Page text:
Friday: Berríos vs Paxton
Saturday: TBD vs Tanaka
Monday: TBD vs Severino
No pitching matchups have been announced as of writing this article on Wednesday night. The matchups will be updated as the announcements are made.
Well, here it is! This is the reason why we pour so much energy into following a team over the off season and during the long season. There really is nothing quite like postseason baseball and it gets even better when the team that you root for is one of the few that will play. For the Twins, this is the result of a multi-year effort full of botched moves and fired personnel as the 2019 team finally broke through to win the division in epic fashion. From here on out, everything will be under a microscope as each mistake and clutch play will be amplified under the pressure that is the postseason. Will the Rocco Baldelli-fronted Twins finally slay the Yankee dragon that haunted the Ron Gardenhire squads of the past or will the Twins’ incredible run be cut short? Frankly, I’m not someone that can see into the future, but the pessimism of the past cannot bring me down as I predict that the Twins will indeed win a playoff series against the Yankees.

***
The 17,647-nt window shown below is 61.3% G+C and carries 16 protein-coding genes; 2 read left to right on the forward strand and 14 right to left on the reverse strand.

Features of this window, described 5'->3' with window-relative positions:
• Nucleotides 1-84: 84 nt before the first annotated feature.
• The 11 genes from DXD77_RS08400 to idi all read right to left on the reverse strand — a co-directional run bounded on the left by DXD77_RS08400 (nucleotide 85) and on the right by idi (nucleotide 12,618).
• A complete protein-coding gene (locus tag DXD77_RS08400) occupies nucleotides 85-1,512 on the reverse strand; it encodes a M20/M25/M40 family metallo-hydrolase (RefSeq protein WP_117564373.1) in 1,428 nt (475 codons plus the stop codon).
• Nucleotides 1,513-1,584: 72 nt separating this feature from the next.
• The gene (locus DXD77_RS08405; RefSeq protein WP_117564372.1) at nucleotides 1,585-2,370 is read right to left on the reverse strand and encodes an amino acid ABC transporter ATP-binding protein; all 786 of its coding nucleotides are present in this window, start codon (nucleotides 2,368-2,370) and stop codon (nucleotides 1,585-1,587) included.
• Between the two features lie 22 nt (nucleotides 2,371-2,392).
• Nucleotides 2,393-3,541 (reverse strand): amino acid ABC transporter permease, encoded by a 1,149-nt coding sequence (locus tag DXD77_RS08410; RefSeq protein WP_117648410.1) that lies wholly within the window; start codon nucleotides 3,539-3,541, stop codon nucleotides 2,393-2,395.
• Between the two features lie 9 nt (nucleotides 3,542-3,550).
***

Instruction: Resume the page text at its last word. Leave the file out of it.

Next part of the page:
Looking at When Odorizzi Should Pitch in the Playoffs
Yankees' Weaknesses: The Lineup
Attacking the Heart of the Yankees Order: Part 1
Damage Control: Pitching is Minnesota's Primary Advantage in ALDS
How Minnesota Can Punch Against Paxton
The Only Twins-Yankees History That Might Actually Matter
- Oct 03 2019 02:42 PM
- by Matt Braun
You won’t have any trouble finding glowing stories about the New York slugger. Sanchez was signed as an international free agent out of the Dominican Republic, and he consistently popped up on top 100 prospect lists through his time in the minor leagues. A two-time All-Star and Rookie of the Year runner up, Sanchez owns an .846 career OPS and surpassed the 100-home run plateau this past season. Just about to turn 27, it’s Sanchez that is often thought of as the premiere backstop in baseball.